2. Characters that don’t measure up. Characters should be unique, yet natural; likeable, yet flawed; active, yet true to character.

3. A weak voice. To quote Angela, “Voice is the song of the story, the heartbeat of the main character. It is nothing short of magic.”

4. Plot holes. Including, illogical steps, saggy middles and coincidences.

5. Bland writing. Use all five senses and choose words wisely.

6. Drowning the dialog. Too much, too little and “said” vs. anything else.

7. Giving away too much. Showing vs. telling and how much to reveal.

Thanks for these, Angela. A great guide.

Can you think of any more deadly sins of novel writing? What sins have you committed lately?

Getting to know your characters

Revision update: Nada! I’m away on vacation, but I’m going to get back to it soon.

Anita Nolan posted a link to character questionnaires from the Gotham Writers Workshop. They’re very useful, and I plan to bookmark the page, but it made me think of how we get to know our characters.

I read about using character questionnaires a few years ago. Basically, the questionnaires pose a bunch of questions and you fill in the answers as they pertain to your character(s).

The problem for me, however, is that I learn about my characters as I write the story, often having to go back to earlier chapters and make adjustments because of things I’ve learned in later ones. So, filling out a questionnaire before I’ve started to write is difficult. I don’t know those answers yet, and just making something up seems forced; the character tells me the answers as the story develops through the choices he or she makes.

However, I do think questionnaires can be useful at all parts of your progress:

  • Before you start writing: Running through a questionnaire can help you decide what you know about a character so far and help you figure out what you’d like to find out as you write the story. But, don’t be discouraged if you don’t know all the answers yet, and don’t try to force them. This is a time for awareness.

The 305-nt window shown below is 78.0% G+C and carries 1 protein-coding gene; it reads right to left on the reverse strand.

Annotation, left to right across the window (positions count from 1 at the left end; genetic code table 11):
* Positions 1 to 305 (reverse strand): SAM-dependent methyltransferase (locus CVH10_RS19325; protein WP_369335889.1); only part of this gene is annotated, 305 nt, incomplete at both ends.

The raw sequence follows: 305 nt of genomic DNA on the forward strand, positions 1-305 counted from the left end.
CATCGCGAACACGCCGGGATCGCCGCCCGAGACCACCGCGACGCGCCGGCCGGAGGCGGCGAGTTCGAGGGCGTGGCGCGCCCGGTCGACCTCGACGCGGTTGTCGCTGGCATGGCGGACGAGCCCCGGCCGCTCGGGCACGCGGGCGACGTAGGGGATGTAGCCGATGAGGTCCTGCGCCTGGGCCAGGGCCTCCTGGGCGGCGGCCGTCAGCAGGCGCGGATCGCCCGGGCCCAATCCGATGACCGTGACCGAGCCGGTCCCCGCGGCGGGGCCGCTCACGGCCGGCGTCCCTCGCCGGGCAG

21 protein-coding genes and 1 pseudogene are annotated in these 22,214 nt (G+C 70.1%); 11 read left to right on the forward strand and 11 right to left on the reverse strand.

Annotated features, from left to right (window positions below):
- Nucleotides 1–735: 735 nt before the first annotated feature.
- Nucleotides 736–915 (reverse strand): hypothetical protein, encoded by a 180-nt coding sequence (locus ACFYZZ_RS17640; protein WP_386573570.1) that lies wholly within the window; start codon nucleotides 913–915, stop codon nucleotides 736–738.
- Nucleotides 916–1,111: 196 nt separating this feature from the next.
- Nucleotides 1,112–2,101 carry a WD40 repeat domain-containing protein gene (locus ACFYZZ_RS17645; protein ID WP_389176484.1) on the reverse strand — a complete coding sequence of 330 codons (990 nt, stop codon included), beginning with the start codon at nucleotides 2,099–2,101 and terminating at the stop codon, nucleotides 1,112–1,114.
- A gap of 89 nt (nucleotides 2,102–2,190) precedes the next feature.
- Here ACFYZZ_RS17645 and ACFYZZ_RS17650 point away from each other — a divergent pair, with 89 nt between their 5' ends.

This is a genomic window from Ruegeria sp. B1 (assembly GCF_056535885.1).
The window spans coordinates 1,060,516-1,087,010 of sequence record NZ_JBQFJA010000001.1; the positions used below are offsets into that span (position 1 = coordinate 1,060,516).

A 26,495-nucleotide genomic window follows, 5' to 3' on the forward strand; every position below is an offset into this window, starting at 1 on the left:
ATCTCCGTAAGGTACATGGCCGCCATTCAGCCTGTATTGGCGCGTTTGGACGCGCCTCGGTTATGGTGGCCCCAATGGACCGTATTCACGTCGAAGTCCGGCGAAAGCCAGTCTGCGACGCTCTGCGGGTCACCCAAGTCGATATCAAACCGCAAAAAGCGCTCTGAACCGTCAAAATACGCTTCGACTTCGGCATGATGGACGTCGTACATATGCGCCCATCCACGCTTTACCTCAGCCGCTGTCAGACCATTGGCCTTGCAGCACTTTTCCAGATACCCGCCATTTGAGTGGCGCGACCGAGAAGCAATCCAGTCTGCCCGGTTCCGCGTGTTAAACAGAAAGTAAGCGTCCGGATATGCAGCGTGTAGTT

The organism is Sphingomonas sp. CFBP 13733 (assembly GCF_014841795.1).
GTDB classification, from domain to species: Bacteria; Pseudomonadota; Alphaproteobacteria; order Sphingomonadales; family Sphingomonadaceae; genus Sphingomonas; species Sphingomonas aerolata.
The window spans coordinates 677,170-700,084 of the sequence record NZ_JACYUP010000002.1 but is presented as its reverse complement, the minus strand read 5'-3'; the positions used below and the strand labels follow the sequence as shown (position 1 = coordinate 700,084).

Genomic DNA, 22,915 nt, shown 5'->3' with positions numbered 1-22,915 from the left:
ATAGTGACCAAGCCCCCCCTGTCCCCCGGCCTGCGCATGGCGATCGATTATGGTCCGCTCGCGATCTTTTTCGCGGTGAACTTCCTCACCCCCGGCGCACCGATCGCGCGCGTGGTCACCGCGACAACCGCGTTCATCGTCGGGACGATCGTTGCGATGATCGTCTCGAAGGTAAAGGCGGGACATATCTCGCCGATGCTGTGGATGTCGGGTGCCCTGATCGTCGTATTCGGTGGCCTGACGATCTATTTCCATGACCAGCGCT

• As you write: Everytime you learn something about your character, write it down somewhere to save and see if it answers any of the questionnaire questions. Remind yourself of the questions you still don’t have answers to, so you can look for the answers as you continue to write.
  • When you’re stuck: If you’ve lost track of your character and/or story, you can revisit the questionnaire and the answers you have so far, fill in any new answers you have, and see if any of these point you in the right direction for the next part of the story.
  • When you’re finished the first draft: Once the whole story is done, finish the questionnaire as much as you can. If there are still questions you can’t answer, maybe they’re a part of your character’s life that you don’t need for the story, but try to imagine what they would be anyway based on what you know of the character. Write down everything you can, a bible about your character’s needs, wants, feelings, decisions, choices, beliefs, likes, dislikes, etc.
  • Before you revise: After you’ve given yourself a break from your manuscript for a while, use the answers for your questionnaire to familiarize yourself with your characters again. Then, as you revise, make sure every action, decision, etc., all match who the character is at that part of the story.

How do you use questionnaires? How do you get to know your characters?

Write On!

Revising takes patience

Revision update: Finally on chapter 9.